The Most Important Thing. . .

Just yesterday, I was reading an online Q and A with Elizabeth Gilbert, (Eat, Pray, Love) and came across this advice from her.  "The most important thing in your life today will get the most time."  She goes on to say, "Every day I have to mobilize myself and ask, 'What is the most important thing today?' and then I say to myself, 'Prove it Liz.'"  I loved reading this!  It reminds me that we all have to make decisions every day that shape our lives.  How motivating it is to think to myself, "If my family, or my writing, or teaching, or my yoga practice is really important to me, why the heck am I wasting time reading random FB posts during my morning quiet time?"  But it is more than that isn't it?  I struggle with acknowledging "what is important", sometimes from minute to minute, not just day to day. 

Sometimes the "what is important to me today", isn't so straightforward, as I noticed this weekend.  We spent a couple days in Maine, and took one to visit the Fryeburg Fair.  I found myself feeling not quite tip top that morning, and though I had been looking forward to the trip, once we were there I was just going through the motions. . . ok, where's a ticket booth?, which rides do you want? we'll get a candy apple after, I was just on autopilot as if I didn't really want to be there. It was drizzly, but not too cold and we separated so Lila and I could find the little kid rides.  Though it may seem silly there were a couple points where I just had to ask myself, "What is important today?", but it was not just "what's important to me?" my family of course, but within that, if family is important to me, then I had to ask, "What is important to them?"  Fortunately it was not just to spend money and eat junk food, but also to experience things they may not experience every day, so when Lila went through the fun house and decided to log roll through the spinning cylinder at the end, I didn't tell her to "stop", or "get up", or "don't get muddy, hurry up", because to her, in that moment, rolling in that tunnel was, "the most important thing." and I reminded myself that my most important thing in that moment was to say "yes!".

A bit later, the boys headed into the blacksmith's shop to have another link of chain added to their link from a previous visit, and my husband suggested the baby barnyard for Lila.  She Loved that idea, and I said "yes!", but my personal reaction even before we rounded the corner to see the line headed into the petting barn was sadly, "ugh."  I was standing there with my little girl, waiting probably a bit impatiently *smirk*, when I thought to myself, "This is why we are here!  Hello lady, wake up and be in the moment."  That is the point when I began to notice the line wasn't so long, Lila was enjoying a nearby show of young tap dancers, the rain isn't so bad just really thick mist, what a great day we are having!  When we entered the barnyard it became very apparent that Lila knew what was important to her and she found some of the cutest little goats to pet and feed.  The barn was filled with little critters, goat kids, people kids and lots of clean dry hay, one of the most lovely "petting barn" experiences I have had.  She was in heaven, and she brought me with her.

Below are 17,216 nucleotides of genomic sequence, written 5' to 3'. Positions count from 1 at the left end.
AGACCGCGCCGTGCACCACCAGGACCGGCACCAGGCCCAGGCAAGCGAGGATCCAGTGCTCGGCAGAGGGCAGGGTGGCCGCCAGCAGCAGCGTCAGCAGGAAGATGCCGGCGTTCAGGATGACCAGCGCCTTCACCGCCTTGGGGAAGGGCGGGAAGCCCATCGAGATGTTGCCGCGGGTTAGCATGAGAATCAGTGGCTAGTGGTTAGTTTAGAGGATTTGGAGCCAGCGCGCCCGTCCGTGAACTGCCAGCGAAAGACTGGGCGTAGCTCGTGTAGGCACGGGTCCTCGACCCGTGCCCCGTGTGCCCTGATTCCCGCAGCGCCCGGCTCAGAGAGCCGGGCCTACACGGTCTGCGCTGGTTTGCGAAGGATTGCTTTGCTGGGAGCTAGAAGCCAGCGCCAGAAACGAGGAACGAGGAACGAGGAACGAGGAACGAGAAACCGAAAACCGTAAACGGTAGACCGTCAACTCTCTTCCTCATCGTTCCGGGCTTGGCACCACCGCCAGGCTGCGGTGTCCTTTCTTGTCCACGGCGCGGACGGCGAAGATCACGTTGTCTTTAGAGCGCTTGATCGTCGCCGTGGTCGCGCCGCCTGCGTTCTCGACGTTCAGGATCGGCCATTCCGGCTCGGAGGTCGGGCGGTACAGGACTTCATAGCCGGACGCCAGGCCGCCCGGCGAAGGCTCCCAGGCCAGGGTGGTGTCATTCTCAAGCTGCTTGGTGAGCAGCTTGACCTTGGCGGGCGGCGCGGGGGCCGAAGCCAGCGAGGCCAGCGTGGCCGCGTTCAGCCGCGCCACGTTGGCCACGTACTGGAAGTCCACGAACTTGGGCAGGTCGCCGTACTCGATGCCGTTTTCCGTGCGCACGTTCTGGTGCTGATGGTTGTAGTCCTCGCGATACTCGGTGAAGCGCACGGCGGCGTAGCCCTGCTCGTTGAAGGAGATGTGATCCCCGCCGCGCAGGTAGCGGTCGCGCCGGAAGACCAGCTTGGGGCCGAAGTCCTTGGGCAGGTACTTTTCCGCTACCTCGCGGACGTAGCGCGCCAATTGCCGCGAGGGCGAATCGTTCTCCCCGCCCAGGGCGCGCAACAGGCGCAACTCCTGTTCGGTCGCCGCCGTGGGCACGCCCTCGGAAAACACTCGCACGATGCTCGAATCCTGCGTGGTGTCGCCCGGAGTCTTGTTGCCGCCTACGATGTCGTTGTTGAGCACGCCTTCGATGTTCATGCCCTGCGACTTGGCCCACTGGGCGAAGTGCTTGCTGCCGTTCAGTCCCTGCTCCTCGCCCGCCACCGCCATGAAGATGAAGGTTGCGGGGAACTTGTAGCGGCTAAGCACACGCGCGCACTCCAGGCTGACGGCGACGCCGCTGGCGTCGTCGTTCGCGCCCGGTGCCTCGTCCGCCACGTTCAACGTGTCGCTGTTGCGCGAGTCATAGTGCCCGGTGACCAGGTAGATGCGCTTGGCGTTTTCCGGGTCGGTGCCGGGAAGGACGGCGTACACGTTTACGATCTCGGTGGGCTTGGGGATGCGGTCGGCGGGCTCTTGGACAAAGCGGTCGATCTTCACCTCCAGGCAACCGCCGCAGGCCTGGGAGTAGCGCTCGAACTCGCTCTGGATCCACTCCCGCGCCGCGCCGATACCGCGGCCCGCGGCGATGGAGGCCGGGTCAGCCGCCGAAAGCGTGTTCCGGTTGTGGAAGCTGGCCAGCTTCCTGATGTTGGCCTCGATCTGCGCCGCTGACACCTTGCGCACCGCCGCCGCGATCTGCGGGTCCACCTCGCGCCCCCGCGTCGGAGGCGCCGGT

I left the fair with my family, smiling at the great day and memories.  Now with a bit of nostalgic melancholy, I recall a time when the boys were still tiny, probably it was when I just had the one, that living in the moment and saying "yes!" to my life was so much more natural feeling.  Perhaps because "all that was important" was rolled up in one tiny package and a husband and we had committed to me staying home at that time, so I had no distractions, no other ambitions or dreams to dilute my focus at that moment.  As time moves forward, my family grows, and I return to teaching, and discover writing, my focus shifts so frequently, I have to keep reassessing and reminding myself of what is important today. . . what is important right now. 


Stacey said...

I often get sucked in to things that are probably not the most important thing. I'm glad you shared this since I'm going to start asking myself this question daily... starting tomorrow.

Terje said...

Such a thoughtful post. Your thinking of what matters at that moment (not just what you want), and how you chose to say yes and appreciate moments that were important to your child show how well you were able to stay in the "now." Not an easy task.
I appreciate your comment on my "cultural identity" post. Your questions fuel my thinking and I wish to continue exploring the topic.